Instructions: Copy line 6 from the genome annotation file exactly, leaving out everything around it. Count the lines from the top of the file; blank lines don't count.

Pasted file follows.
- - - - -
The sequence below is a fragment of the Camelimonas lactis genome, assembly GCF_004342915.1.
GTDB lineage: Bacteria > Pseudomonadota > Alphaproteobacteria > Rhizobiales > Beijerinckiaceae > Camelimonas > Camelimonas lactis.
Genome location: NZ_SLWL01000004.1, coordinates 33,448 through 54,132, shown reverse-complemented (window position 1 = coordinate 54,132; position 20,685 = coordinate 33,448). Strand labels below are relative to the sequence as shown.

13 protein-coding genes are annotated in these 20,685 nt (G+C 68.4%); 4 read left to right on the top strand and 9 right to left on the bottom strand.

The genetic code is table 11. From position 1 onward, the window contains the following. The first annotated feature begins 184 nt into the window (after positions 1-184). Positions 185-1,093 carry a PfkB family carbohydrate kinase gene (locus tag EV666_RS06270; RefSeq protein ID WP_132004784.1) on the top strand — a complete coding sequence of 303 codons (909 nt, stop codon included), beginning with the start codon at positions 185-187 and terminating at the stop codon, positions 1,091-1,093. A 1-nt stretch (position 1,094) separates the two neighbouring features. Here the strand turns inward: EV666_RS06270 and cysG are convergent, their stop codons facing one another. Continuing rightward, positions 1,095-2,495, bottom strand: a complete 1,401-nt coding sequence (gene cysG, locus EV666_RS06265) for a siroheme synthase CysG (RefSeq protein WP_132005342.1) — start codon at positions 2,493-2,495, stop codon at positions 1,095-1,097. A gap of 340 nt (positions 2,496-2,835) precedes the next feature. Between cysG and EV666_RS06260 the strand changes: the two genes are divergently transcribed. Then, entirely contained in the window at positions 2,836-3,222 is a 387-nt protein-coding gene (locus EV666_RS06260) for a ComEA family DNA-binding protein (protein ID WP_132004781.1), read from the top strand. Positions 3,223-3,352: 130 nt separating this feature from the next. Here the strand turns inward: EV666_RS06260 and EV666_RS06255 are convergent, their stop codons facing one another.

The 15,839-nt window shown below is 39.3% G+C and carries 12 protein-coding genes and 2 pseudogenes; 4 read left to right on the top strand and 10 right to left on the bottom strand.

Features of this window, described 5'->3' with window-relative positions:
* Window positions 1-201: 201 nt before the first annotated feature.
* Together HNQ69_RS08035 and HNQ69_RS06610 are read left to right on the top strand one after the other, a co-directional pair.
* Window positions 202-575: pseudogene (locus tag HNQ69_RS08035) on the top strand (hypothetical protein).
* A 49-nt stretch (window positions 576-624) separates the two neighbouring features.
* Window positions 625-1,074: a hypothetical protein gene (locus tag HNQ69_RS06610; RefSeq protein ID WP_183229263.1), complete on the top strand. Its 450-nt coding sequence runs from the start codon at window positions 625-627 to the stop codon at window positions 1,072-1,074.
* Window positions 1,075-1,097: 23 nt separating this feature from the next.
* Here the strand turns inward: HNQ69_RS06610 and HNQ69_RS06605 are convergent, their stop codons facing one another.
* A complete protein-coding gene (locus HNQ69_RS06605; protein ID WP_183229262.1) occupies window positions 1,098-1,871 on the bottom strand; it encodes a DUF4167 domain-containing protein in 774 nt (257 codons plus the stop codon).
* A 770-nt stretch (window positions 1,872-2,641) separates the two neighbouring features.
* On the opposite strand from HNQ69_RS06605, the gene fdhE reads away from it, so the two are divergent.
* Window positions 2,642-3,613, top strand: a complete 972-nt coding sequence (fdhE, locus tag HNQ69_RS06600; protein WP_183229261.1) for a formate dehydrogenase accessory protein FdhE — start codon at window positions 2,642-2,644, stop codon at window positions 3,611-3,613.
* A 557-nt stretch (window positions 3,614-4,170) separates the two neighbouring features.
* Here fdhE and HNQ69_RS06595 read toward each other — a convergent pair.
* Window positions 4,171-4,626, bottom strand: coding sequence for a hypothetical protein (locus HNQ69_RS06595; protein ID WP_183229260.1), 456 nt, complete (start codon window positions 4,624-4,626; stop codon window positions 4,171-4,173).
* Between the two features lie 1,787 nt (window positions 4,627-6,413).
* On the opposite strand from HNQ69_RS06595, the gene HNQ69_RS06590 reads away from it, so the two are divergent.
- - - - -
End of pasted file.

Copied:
The 15,839-nt window shown below is 39.3% G+C and carries 12 protein-coding genes and 2 pseudogenes; 4 read left to right on the top strand and 10 right to left on the bottom strand.